In finding that § 523(a)(6) did not bar the discharge of Salvino's debt for willful and malicious injury, the Bankruptcy Court concluded "that a breach of contract not involving tortious conduct is outside the scope of § 523(a)(6)." In re Salvino, 373 B.R. at 591. WISH does not dispute the finding that there was no independent tort in this case. Rather, WISH appeals the bankruptcy court's finding of law that tortious conduct is an essential element of a claim of nondischargeability under § 523(a)(6). This interpretation of §523(a)(6) is a question of law and therefore I review it de novo.
Under 11 U.S.C. § 523(a)(6), a debtor is not discharged from any debt "for willful and malicious injury by the debtor to another entity or to the property of another entity." Whether WISH's $1.5 million claim for breach of contract is non-dischargeable under this section depends on the extent to which "willful and malicious injury" includes intentional breaches of contract, like Salvino's breach of the employment contract here. The Supreme Court examined the language of this section and concluded that it applies to "acts done with the actual intent to cause injury" and not to acts, done intentionally, that cause injury. Kawaauhau v. Geiger, 523 U.S. 57, 61 (1998) (holding that Section 523(a)(6) does not except from discharge debts arising from negligently or recklessly inflicted injuries). "Willful," as used in the provision, "modifies the word 'injury,' indicating that nondischargeability takes a deliberate or intentional injury, not merely a deliberate or intentional act that leads to injury." Id. The court noted that the language of Section 523(a)(6) mirrors the definition of an intentional tort, which requires an actor to "intend 'the consequences of an act,' not simply 'the act itself.'" Id. At 61-62 (citing Restatement (Second) of Torts § 8A cmt. a (1964)).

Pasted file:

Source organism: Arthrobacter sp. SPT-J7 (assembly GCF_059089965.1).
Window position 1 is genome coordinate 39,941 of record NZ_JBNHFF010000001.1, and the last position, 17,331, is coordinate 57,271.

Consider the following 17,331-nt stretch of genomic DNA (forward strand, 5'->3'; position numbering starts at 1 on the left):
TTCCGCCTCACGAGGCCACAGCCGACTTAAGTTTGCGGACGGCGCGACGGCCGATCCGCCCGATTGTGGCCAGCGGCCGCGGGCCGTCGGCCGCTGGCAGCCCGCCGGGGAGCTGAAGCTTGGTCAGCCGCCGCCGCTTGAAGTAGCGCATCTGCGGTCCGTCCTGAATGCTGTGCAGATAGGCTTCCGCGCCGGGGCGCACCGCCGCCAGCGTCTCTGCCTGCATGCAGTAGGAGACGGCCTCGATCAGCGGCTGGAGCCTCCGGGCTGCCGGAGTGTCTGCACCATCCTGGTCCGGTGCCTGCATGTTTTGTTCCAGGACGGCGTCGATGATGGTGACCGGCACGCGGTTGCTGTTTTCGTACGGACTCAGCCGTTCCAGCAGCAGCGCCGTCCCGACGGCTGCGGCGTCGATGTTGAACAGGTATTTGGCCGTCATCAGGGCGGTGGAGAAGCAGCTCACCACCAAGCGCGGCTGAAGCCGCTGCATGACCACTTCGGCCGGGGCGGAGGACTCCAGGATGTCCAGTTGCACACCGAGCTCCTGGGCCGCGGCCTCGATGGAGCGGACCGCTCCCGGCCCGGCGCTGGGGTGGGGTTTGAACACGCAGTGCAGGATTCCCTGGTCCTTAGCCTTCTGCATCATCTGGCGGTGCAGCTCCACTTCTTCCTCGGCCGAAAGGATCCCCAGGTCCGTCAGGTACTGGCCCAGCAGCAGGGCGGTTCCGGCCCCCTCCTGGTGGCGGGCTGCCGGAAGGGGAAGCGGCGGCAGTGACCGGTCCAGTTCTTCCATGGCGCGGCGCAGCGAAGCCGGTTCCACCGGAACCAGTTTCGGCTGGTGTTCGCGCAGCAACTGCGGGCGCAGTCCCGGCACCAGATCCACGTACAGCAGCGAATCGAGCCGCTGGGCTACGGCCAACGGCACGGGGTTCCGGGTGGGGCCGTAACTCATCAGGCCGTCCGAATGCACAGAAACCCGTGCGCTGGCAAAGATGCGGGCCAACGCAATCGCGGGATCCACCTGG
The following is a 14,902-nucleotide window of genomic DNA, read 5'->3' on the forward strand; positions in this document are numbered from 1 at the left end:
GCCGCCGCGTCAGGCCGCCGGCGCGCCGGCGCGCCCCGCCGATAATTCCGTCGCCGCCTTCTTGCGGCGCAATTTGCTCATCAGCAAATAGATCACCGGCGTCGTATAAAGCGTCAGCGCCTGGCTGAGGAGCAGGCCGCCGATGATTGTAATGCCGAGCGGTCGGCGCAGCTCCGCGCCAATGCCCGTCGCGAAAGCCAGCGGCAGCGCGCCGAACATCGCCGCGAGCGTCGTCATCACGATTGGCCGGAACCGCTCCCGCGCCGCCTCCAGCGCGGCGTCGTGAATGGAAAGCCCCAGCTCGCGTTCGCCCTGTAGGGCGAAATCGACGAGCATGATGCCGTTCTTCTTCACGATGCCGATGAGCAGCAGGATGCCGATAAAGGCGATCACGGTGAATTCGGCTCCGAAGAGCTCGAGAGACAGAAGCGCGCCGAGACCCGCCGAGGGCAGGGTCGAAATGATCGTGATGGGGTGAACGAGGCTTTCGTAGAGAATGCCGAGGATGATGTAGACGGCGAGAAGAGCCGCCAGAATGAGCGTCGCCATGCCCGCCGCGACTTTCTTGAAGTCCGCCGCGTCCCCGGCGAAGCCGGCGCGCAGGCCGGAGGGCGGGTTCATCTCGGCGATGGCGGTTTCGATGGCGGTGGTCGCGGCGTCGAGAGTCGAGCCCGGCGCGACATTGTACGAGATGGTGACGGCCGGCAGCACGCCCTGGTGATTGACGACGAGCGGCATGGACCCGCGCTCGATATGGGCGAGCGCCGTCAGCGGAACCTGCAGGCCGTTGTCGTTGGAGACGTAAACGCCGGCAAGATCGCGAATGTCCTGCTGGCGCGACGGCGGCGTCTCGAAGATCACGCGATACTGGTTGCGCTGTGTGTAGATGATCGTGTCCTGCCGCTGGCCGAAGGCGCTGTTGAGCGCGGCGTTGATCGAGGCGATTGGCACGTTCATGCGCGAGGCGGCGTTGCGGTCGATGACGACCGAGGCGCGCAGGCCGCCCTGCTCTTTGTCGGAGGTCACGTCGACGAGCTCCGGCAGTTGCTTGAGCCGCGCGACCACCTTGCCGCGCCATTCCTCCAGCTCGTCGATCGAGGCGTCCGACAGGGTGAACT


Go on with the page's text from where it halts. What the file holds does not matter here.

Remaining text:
Circuit courts are split on the question of whether or not, after Geiger, an intentional breach of contract can constitute a "willful and malicious injury" under § 523(a)(6), absent some form of tortious conduct. The Fifth Circuit (as well as an unreported case from the Tenth Circuit) has held that any breach of contract is non-dischargeable as a willful and malicious injury if the debtor either intended to injure the other party to the contract by breaching it or if injury to the other party was substantially certain to result from the breach. See In re Williams, 337 F.3d 504, 510 (5th Cir. 2003); Texas v. Walker, 142 F.3d 813, 823 (5th Cir. 1998); In re Sanders, 2000 WL 328136, at * (10th Cir. Mar. 29, 2000). On the other hand, the Ninth Circuit (as well as an unreported case from the Sixth Circuit) has held that "to be excepted from discharge under § 523(a)(6), a breach of contract must be accompanied by some form of 'tortious conduct' that gives rise to 'willful and malicious injury.'" In re Jericich, 238 F.3d 1202, 1206 (9th Cir. 2001); see also In re Best, 109 Fed.Appx. 1 (6th Cir. 2004).